Skip to main content

Essays on Human Capital & Development in India

By Tanvi Rao, Cornell University, 2017

Abstract:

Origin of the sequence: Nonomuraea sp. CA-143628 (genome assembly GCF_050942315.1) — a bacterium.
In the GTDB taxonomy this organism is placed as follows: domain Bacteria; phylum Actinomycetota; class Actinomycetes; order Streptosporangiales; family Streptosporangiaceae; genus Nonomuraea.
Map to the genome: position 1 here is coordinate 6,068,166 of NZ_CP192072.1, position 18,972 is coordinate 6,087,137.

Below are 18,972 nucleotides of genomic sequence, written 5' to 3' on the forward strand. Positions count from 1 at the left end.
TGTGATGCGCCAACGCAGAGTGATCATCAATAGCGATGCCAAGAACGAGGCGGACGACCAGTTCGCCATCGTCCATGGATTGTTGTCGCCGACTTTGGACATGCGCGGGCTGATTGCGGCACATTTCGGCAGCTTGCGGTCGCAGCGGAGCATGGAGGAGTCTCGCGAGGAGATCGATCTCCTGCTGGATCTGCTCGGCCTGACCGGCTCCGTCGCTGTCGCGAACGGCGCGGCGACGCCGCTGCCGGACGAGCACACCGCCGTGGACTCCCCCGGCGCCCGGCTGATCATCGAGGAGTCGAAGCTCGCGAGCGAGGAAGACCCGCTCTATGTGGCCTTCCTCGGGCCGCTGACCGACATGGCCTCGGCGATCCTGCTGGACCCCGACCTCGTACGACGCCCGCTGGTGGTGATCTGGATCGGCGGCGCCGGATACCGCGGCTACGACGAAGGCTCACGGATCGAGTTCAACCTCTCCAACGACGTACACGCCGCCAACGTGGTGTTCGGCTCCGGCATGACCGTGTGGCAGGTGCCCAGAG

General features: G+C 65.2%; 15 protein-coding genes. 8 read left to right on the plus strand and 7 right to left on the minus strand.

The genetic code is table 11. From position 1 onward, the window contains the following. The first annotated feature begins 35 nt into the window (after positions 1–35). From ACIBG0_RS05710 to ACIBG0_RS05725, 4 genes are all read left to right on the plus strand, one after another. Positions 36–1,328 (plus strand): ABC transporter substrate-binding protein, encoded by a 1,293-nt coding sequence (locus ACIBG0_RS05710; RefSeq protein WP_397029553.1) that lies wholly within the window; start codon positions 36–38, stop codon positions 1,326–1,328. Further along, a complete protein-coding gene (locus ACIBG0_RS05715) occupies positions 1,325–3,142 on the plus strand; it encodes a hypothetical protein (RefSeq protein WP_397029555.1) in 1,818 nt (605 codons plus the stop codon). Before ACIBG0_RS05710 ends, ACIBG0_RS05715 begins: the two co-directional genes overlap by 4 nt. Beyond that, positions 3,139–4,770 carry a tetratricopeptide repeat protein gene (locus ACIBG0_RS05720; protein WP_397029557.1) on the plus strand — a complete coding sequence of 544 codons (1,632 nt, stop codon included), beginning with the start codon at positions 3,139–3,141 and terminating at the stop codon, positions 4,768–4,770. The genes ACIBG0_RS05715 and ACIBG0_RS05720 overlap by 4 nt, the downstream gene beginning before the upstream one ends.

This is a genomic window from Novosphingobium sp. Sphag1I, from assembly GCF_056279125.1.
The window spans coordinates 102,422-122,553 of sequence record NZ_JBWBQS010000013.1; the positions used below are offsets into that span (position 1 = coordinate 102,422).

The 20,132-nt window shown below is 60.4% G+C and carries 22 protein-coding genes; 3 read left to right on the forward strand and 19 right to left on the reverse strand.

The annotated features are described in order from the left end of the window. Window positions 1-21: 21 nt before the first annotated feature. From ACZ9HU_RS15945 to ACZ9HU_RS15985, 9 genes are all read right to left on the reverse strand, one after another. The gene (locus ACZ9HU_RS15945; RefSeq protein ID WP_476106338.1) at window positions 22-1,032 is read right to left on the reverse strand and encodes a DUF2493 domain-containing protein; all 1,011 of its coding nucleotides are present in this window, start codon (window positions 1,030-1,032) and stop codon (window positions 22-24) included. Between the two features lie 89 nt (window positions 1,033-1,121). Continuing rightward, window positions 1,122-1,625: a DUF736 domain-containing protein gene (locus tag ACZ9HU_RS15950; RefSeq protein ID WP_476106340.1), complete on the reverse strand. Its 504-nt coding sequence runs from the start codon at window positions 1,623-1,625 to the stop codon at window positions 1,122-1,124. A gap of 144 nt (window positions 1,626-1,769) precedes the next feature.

This dissertation consists of three independent research papers, tied under a broad research agenda of “human capital” in India. Chapters 1 and 2 are closely related and both utilize a self-collected, primary dataset on the subjective beliefs, of a sample of 12th-grade students, regarding factors that may influence their decision to invest in post-secondary education. Chapter 3 examines a different dimension of human capital and investigates the role of agriculture in improving the nutritional status of rural, Indian women. In the first paper, I examine the inaccuracy of students’ beliefs regarding the labor market returns (i.e. wage earnings) associated with post-secondary (college) education. Towards this end, I randomize information on measured population wages to a sample of 12th-grade students, drawn from schools affiliated with a large public state university in India, who at the time were roughly six months away from making a decision regarding college attendance and college track (technical, academic, vocational) conditional on attendance. I find that, at baseline, students’ beliefs about population earnings deviate substantially from true earnings in the population. Upon the receipt of potentially new information, students revise beliefs regarding own-wages in the direction of the information, though the average extent of updating is small and masks substantial sub-group heterogeneity. Additionally, subsequent changes in enrollment intentions and intentions to borrow for higher education are in line with both the extent and direction of wage belief updating. A portion of the heterogeneity in wage belief updating can be explained by initial misperceptions regarding population earnings, and baseline relevance of earnings to enrollment intentions. Yet a large portion remains unexplained, consistent with wide heterogeneity in updating heuristics, at the individual level. From a policy standpoint, these findings point to the limited capacity of information campaigns based on population-level aggregates to induce, on average, large changes in individual priors and help to rationalize a number of recent papers that find heterogeneous impacts of information provision on education outcomes. In my second paper, I draw descriptive insights about the extent and implications of the same sample of 12th-grade students’ misperceptions about post-secondary (college) expenses, elicited 5-9 months prior to them completing high school. Students’ subjective beliefs about post-secondary expenses are compared to a reference distribution of actual expenses incurred by students of post-secondary education. Students overestimate expenses for two out of three tracks. I estimate that if students perceived expenses more accurately, then their perceived affordability for technical tracks and general tracks would increase by 10 percentage points and 55 percentage points, respectively. Students’ have relatively more accurate beliefs about the expenses associated with their utility-maximizing track or their most preferred track, which I estimate using a flexible model of track-choice. Nevertheless, I show that purging cost beliefs of errors, also increases the perceived affordability of students’ preferred tracks by an economically and statistically large magnitude. My third paper is co-authored with Dr. Prabhu Pingali. In this paper, we establish a statistically important relationship between household agricultural income and maternal BMI using a five-year panel dataset of agricultural households drawn from 18 villages across five Indian states. Using within household variation over time, we estimate both, the extent to which short-term changes in agricultural income are associated with short-term changes in BMI, and the effect of agricultural income growth on BMI growth over a longer term. Over the longer term, and for the group of households that regularly farm, we find a 10 pp. agriculture income growth to be associated with a 0.15 pp. growth in BMI. Consistent with the literature, this effect is economically modest, but important considering that we do not nd a corresponding effect for growth in non-agricultural income. We present evidence to suggest that the own-production of food is not an important pathway for nutritional improvements, but the agricultural income effect is likely operational through purchase of food, specifically of protein-rich pulses. The effects of agricultural income are stronger for younger women, in the age-group 15-25 years, who face a particularly strong nutritional disadvantage in India.